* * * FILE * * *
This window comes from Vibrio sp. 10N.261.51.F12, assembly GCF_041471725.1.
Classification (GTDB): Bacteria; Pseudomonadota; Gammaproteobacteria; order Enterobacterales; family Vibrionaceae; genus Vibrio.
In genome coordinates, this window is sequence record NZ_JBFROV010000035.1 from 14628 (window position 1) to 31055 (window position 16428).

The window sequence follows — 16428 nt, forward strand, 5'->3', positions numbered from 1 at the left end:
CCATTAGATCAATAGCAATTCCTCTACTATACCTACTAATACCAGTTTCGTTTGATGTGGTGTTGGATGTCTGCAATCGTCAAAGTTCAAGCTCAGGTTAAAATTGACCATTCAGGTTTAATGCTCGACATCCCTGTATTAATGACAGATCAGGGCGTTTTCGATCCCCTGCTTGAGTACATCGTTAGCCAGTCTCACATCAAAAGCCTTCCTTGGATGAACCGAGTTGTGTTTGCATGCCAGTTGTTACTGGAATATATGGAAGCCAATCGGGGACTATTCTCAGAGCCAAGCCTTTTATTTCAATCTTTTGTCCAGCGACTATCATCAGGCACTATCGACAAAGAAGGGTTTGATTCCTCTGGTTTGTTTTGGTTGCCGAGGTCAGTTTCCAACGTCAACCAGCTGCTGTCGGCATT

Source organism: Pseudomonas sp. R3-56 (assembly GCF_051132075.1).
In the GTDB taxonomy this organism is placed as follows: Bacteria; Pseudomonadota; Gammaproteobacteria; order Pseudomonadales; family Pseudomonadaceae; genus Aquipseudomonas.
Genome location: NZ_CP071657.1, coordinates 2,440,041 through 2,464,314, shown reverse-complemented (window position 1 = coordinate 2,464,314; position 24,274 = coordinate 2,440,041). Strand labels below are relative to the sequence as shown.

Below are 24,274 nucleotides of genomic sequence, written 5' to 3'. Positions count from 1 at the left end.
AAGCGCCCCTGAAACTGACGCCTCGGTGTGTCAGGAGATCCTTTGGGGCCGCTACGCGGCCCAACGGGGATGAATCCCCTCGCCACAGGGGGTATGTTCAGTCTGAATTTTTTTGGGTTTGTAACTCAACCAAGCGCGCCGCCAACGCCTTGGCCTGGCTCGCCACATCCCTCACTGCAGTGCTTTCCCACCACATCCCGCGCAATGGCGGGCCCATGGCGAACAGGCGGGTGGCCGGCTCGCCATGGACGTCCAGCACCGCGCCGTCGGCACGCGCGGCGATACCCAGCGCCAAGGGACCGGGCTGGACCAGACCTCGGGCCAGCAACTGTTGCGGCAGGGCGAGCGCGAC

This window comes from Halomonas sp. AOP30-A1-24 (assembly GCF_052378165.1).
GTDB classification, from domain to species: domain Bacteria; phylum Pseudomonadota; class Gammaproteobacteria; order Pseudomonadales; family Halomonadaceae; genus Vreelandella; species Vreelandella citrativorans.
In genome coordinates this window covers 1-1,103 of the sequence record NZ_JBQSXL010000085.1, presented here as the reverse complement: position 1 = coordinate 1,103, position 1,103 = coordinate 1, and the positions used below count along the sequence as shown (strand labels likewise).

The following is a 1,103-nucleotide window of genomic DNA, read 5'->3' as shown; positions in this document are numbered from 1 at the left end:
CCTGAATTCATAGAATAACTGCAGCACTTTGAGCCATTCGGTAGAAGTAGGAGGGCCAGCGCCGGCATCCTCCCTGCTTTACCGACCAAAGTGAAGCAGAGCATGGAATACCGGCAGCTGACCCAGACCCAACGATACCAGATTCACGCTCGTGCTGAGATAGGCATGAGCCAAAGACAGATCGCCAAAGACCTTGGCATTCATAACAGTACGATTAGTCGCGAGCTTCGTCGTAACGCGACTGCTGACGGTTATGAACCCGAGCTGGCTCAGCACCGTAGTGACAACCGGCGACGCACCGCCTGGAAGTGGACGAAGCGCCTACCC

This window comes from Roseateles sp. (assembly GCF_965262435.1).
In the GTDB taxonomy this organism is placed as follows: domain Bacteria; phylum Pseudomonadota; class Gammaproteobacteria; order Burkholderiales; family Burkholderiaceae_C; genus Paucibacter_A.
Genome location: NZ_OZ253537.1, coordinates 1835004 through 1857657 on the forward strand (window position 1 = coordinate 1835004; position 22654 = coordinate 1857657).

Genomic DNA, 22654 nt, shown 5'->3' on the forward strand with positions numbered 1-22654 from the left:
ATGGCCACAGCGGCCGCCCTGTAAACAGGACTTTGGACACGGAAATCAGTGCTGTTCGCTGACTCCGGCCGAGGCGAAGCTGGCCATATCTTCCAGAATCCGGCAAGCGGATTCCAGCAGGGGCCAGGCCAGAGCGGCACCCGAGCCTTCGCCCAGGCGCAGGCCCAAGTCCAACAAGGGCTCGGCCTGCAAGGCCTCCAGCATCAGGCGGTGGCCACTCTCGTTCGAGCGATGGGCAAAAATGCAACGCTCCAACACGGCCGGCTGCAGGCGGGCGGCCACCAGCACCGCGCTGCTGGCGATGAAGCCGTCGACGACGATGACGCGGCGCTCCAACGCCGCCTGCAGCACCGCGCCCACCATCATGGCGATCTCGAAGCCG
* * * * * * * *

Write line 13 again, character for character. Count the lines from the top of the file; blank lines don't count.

In genome coordinates this window covers 1-1,103 of the sequence record NZ_JBQSXL010000085.1, presented here as the reverse complement: position 1 = coordinate 1,103, position 1,103 = coordinate 1, and the positions used below count along the sequence as shown (strand labels likewise).